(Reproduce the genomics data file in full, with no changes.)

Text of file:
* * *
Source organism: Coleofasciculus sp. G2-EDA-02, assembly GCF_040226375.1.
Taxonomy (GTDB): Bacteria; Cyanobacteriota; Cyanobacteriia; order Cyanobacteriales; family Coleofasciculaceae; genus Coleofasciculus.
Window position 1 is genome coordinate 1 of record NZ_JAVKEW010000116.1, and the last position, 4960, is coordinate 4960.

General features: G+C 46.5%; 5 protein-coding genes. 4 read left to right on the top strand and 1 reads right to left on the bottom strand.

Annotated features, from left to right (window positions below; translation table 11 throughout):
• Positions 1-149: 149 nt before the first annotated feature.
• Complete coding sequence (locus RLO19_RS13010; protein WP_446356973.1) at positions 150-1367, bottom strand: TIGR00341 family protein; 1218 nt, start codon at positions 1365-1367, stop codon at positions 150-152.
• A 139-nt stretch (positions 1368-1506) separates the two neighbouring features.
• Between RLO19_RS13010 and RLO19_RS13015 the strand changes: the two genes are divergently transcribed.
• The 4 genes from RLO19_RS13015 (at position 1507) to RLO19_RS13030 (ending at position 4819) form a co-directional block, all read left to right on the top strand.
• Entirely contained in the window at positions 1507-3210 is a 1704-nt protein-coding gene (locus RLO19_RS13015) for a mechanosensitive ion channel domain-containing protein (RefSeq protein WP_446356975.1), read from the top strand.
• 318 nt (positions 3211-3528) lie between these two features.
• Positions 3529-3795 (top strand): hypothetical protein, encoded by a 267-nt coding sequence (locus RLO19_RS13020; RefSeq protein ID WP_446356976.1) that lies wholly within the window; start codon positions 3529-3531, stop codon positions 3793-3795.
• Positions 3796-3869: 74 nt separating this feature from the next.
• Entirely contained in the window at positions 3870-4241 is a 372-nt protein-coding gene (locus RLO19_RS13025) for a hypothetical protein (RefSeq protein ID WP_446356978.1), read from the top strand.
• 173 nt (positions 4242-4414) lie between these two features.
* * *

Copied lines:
Source organism: Coleofasciculus sp. G2-EDA-02, assembly GCF_040226375.1.
Taxonomy (GTDB): Bacteria; Cyanobacteriota; Cyanobacteriia; order Cyanobacteriales; family Coleofasciculaceae; genus Coleofasciculus.
Window position 1 is genome coordinate 1 of record NZ_JAVKEW010000116.1, and the last position, 4960, is coordinate 4960.

General features: G+C 46.5%; 5 protein-coding genes. 4 read left to right on the top strand and 1 reads right to left on the bottom strand.

Annotated features, from left to right (window positions below; translation table 11 throughout):
• Positions 1-149: 149 nt before the first annotated feature.
• Complete coding sequence (locus RLO19_RS13010; protein WP_446356973.1) at positions 150-1367, bottom strand: TIGR00341 family protein; 1218 nt, start codon at positions 1365-1367, stop codon at positions 150-152.
• A 139-nt stretch (positions 1368-1506) separates the two neighbouring features.
• Between RLO19_RS13010 and RLO19_RS13015 the strand changes: the two genes are divergently transcribed.
• The 4 genes from RLO19_RS13015 (at position 1507) to RLO19_RS13030 (ending at position 4819) form a co-directional block, all read left to right on the top strand.
• Entirely contained in the window at positions 1507-3210 is a 1704-nt protein-coding gene (locus RLO19_RS13015) for a mechanosensitive ion channel domain-containing protein (RefSeq protein WP_446356975.1), read from the top strand.
• 318 nt (positions 3211-3528) lie between these two features.
• Positions 3529-3795 (top strand): hypothetical protein, encoded by a 267-nt coding sequence (locus RLO19_RS13020; RefSeq protein ID WP_446356976.1) that lies wholly within the window; start codon positions 3529-3531, stop codon positions 3793-3795.
• Positions 3796-3869: 74 nt separating this feature from the next.
• Entirely contained in the window at positions 3870-4241 is a 372-nt protein-coding gene (locus RLO19_RS13025) for a hypothetical protein (RefSeq protein ID WP_446356978.1), read from the top strand.
• 173 nt (positions 4242-4414) lie between these two features.